An new window seat for the kitchen...

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Project by jpl posted 03-11-2007 01:24 AM 12574 views 3 times favorited 12 comments Add to Favorites Watch

We had a real crummy window seat in our kitchen – just barely enough room to sit. So I ripped it out and rebuilt one with enough seating area, storage for kids hats/gloves, etc, and even a kickspace heater to warm up the area. Much better that the electric heat that was there when we moved in. Tolerances were very tight, but I managed to fit everything in.

I built the inner frame out of 2×2 poplar, and sheathed it with red oak. I built 3 boxes from oak plywood, which are removable when the top is removed, so there’s access to the heater.

12 comments so far

View darryl's profile


1795 posts in 4351 days

#1 posted 03-11-2007 01:54 AM

looks nice, I like it.

View Mark A. DeCou's profile

Mark A. DeCou

2009 posts in 4430 days

#2 posted 03-11-2007 03:19 AM

very nice. Is the view nice out the window?

-- Mark DeCou - American Contemporary Craft Artisan -

View Todd A. Clippinger's profile

Todd A. Clippinger

8901 posts in 4124 days

#3 posted 03-11-2007 05:42 AM

I have a HUGE amount of respect for you. I just looked at your “shop”.

Your proportions are really nice, that’s the toughest part. Your overall design style is really good. You put great thought into access for maintenance, few people do that. And you built it with your given set of tools -Amazing!

-- Todd A. Clippinger, Montana,

View dennis mitchell's profile

dennis mitchell

3994 posts in 4339 days

#4 posted 03-11-2007 07:32 AM

Nice looking job.

View Don's profile


2603 posts in 4202 days

#5 posted 03-11-2007 11:58 AM

Jipple, well thought through project, and very nicely executed. (Hope you don’t mind the name I’ve given you. LOL)

-- CanuckDon "I just love small wooden boxes!"

View oscorner's profile


4563 posts in 4336 days

#6 posted 03-11-2007 02:11 PM

Very nice! Did you make the writing table, too?

-- Jesus is Lord!

View scottb's profile


3648 posts in 4352 days

#7 posted 03-11-2007 02:59 PM

Great job, neighbor? Where in MA are you from, I grew up (first 10 years worth of bike riding and playing in/working on my tree fort) smack dab in the middle of the state. Still have family near worcester and out by springfield. (send a private message, or be as cryptic as you like if you’re trying not to share to much personal info)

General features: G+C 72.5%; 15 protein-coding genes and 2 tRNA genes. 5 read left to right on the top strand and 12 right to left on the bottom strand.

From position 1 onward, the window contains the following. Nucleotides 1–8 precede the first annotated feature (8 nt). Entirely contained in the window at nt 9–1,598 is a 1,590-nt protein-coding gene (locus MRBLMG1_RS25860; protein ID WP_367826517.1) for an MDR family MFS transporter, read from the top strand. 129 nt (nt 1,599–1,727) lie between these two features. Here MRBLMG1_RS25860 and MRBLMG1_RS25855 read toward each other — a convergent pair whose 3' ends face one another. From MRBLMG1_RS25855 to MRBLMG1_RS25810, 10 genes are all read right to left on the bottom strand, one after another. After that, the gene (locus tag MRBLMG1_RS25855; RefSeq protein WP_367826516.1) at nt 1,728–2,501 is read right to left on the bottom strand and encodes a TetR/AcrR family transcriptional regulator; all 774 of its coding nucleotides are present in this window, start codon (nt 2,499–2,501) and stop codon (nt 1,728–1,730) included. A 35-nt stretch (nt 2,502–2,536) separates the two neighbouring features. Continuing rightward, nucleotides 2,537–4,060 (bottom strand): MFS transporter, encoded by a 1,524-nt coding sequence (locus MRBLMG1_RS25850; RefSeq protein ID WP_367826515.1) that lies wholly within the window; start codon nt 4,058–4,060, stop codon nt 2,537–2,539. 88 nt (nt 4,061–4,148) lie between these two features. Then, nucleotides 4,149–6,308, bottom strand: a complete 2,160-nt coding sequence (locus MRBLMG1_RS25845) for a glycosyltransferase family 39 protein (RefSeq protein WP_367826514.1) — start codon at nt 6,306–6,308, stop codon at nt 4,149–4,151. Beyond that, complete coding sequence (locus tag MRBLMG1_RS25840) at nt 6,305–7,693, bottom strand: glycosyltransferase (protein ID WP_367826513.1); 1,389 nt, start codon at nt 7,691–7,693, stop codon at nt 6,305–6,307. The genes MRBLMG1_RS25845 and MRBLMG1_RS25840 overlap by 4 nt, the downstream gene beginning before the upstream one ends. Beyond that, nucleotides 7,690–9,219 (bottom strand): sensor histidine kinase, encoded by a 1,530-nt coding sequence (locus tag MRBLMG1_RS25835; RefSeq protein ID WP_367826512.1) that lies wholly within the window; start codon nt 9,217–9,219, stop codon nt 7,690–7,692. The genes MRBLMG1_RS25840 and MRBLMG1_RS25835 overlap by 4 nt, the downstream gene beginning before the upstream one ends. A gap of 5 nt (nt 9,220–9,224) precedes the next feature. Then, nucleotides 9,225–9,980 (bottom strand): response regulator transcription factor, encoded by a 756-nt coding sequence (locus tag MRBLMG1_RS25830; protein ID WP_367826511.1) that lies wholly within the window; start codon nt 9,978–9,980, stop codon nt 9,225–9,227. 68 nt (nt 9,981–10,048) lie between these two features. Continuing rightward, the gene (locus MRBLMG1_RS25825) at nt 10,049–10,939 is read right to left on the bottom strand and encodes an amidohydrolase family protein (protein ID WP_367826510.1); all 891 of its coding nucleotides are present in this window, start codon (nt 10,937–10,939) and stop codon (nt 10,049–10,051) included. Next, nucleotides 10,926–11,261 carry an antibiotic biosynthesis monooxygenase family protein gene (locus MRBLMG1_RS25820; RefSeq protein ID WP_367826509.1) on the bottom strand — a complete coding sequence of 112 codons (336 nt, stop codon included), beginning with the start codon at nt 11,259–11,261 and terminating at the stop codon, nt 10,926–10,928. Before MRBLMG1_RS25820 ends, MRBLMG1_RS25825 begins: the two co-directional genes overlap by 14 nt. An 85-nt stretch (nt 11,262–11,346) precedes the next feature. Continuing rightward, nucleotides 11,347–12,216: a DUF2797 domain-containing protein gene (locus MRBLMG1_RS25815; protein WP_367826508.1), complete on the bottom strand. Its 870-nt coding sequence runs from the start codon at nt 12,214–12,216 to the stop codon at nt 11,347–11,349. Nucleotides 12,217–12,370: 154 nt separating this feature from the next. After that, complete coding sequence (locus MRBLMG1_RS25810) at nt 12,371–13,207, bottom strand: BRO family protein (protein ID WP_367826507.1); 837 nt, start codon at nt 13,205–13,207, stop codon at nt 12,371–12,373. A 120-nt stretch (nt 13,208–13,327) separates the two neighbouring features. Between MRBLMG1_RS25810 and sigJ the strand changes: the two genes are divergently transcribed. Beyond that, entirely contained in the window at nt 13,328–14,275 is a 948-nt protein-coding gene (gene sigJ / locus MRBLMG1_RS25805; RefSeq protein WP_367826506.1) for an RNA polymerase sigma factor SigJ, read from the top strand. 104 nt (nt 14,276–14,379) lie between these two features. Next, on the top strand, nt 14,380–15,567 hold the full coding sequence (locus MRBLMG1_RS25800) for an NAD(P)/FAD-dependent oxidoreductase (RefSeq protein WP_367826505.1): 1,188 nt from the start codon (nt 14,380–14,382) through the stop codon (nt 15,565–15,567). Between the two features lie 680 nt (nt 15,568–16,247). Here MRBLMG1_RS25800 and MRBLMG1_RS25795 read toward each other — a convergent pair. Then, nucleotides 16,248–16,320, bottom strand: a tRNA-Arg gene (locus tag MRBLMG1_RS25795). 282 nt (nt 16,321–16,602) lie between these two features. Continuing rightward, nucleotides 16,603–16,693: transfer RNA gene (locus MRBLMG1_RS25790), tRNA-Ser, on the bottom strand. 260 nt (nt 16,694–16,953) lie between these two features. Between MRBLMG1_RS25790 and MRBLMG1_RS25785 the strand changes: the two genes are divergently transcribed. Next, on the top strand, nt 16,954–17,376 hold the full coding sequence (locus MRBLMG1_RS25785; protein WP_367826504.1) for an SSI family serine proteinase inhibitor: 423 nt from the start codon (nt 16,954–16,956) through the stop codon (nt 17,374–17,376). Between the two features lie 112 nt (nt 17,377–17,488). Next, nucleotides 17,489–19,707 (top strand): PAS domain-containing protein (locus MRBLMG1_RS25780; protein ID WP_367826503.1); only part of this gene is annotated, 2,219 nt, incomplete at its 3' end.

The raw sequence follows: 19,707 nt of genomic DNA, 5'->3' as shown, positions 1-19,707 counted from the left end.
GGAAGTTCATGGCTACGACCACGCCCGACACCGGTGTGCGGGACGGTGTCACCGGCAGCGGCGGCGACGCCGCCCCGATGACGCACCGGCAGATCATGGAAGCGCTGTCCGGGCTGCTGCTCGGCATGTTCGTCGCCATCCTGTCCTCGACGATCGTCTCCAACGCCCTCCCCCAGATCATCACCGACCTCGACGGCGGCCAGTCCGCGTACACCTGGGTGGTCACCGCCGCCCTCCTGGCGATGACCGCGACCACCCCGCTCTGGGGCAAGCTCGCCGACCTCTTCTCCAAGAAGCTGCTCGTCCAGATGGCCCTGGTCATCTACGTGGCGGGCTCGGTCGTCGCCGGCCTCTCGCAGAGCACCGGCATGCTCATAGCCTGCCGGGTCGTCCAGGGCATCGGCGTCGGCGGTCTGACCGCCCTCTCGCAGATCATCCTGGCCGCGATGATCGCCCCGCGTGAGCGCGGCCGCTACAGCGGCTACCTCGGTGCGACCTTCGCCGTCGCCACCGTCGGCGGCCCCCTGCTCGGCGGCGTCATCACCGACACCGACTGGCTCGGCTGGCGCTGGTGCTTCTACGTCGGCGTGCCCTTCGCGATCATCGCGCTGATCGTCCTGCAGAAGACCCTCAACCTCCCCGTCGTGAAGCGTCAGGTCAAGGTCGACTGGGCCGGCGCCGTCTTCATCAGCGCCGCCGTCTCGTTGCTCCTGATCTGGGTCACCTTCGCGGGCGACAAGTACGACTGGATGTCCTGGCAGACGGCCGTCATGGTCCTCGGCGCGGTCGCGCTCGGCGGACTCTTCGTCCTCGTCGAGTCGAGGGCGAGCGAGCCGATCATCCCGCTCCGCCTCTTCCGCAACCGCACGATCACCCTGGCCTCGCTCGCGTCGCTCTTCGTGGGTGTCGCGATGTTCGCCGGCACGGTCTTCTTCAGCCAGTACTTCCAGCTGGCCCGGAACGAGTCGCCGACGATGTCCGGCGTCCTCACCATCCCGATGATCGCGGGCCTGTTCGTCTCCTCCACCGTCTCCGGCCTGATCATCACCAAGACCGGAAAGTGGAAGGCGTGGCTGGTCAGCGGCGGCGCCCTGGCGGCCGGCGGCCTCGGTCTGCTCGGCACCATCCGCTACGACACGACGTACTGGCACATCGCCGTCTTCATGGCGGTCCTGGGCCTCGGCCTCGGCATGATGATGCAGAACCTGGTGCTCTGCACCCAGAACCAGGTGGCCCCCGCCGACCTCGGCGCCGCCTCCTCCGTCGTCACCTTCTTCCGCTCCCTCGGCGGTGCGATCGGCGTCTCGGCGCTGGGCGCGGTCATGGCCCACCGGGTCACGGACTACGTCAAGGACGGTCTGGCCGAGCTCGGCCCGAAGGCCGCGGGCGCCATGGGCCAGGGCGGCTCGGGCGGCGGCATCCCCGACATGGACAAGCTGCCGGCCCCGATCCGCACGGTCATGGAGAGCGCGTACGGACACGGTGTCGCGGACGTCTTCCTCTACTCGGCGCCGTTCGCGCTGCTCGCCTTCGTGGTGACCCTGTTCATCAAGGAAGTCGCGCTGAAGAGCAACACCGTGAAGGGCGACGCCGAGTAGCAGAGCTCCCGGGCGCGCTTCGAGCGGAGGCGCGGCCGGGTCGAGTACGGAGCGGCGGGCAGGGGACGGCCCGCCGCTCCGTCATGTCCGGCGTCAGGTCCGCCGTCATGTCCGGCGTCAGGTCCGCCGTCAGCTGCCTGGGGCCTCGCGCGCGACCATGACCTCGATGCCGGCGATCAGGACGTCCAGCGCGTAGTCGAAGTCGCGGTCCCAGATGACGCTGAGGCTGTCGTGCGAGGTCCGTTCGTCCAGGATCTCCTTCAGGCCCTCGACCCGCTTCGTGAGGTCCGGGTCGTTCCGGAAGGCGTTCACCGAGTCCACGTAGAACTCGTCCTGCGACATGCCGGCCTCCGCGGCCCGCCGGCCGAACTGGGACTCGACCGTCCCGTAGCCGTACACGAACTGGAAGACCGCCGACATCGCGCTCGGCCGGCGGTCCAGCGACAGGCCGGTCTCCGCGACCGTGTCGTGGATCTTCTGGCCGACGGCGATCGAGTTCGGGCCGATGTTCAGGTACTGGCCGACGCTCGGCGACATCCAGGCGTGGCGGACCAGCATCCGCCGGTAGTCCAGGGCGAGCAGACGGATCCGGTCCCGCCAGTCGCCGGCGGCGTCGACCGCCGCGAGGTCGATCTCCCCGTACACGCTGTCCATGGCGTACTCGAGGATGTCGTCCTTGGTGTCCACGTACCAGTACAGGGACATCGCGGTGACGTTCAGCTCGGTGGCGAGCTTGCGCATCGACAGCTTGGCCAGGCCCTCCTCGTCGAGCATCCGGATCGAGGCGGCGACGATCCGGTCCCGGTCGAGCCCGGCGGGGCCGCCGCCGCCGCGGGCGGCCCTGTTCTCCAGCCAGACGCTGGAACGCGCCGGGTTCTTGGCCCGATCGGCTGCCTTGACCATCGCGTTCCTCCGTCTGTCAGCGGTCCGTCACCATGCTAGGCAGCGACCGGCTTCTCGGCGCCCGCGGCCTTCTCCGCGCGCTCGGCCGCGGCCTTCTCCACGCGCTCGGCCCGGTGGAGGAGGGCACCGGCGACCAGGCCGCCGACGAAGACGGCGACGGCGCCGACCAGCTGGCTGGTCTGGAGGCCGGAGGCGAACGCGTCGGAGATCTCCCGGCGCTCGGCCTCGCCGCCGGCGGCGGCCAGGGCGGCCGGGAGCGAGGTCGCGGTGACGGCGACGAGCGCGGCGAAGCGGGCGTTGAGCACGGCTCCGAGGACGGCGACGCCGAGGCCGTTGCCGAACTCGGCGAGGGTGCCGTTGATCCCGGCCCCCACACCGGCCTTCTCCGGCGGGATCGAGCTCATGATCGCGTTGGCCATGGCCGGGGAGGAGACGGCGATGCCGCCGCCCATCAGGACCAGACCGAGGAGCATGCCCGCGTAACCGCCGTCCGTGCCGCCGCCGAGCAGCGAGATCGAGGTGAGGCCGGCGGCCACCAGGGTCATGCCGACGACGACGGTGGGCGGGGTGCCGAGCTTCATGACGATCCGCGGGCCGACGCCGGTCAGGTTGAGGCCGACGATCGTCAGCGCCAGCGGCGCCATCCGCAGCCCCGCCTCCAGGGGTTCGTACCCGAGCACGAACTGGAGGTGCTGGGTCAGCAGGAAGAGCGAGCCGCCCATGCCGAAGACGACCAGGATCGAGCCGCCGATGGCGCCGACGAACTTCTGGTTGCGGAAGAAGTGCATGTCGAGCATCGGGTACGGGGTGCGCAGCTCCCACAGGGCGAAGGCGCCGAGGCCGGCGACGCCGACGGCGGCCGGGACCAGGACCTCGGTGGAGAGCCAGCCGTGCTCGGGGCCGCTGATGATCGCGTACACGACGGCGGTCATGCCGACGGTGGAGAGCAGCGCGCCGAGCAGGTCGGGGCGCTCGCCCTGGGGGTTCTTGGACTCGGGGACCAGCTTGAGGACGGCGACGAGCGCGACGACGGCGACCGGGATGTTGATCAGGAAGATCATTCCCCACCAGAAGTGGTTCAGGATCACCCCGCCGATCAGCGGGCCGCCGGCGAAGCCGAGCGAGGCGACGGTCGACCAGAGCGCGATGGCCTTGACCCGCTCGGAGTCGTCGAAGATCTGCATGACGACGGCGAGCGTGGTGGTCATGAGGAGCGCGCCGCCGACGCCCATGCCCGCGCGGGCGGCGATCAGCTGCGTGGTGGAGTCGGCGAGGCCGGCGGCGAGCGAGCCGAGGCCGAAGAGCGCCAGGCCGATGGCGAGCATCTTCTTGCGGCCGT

I built one of these, wish it came out as good. Though, I was only using hand tools at the time, certainly can appreciate the tight tolerances (and corners being not quite 90!)

-- I am always doing what I cannot do yet, in order to learn how to do it. - Van Gogh -- --

View Bill's profile


2579 posts in 4186 days

#8 posted 03-11-2007 06:31 PM

Very nice job JP. Great looking and functional at the same time.

-- Bill, Turlock California,

View bobcilla's profile


2 posts in 3936 days

#9 posted 09-10-2007 09:03 PM

Hi. Um I can see everyone is a regulare here. I just happened on this project while googling: window seat heat. Would you have any suggestions for myself and hub who have in floor heat on first floor and pretty uglified baseboard heat upstairs. I want to conceal them by building a window seat over them (using some reflective material inside like they do w/ radiators covers and some metal or wood grate type material in front. If possible, a shallow compartment on top to store a blanket etc. Would you, or anyone have any suggestions/ideas for design?? Much thanks for you time.

View jpl's profile


21 posts in 4130 days

#10 posted 09-11-2007 01:26 PM

You cannot cover up that baseboard – it must be on the exterior of the bench! Otherwise, you’re just heating wood – there’s no fan drawing the heat out. I labored over this decision – was going to put a cast iron baseboard heat around the base, but that was 9 inches high, and therefore not enough room for the storage. The kickspace heater works great – smaller than the baseboards in linear frontage, very powerful, and tied into the boiler.

If you were to put a seat over the baseboard, then I would think that you have to leave a gap open at the back of the seat, to allow heat to travel straight up the wall – heat rises, and you must take advantage of that rule.

View Bob #2's profile

Bob #2

3809 posts in 4046 days

#11 posted 09-11-2007 02:22 PM

Great improvement to the space. It will make you smile everytime you enter the room.
Good job,well done.

-- A mind, like a home, is furnished by its owner

View Beginningwoodworker's profile


13345 posts in 3698 days

#12 posted 12-13-2008 06:49 PM

Nice window seat.

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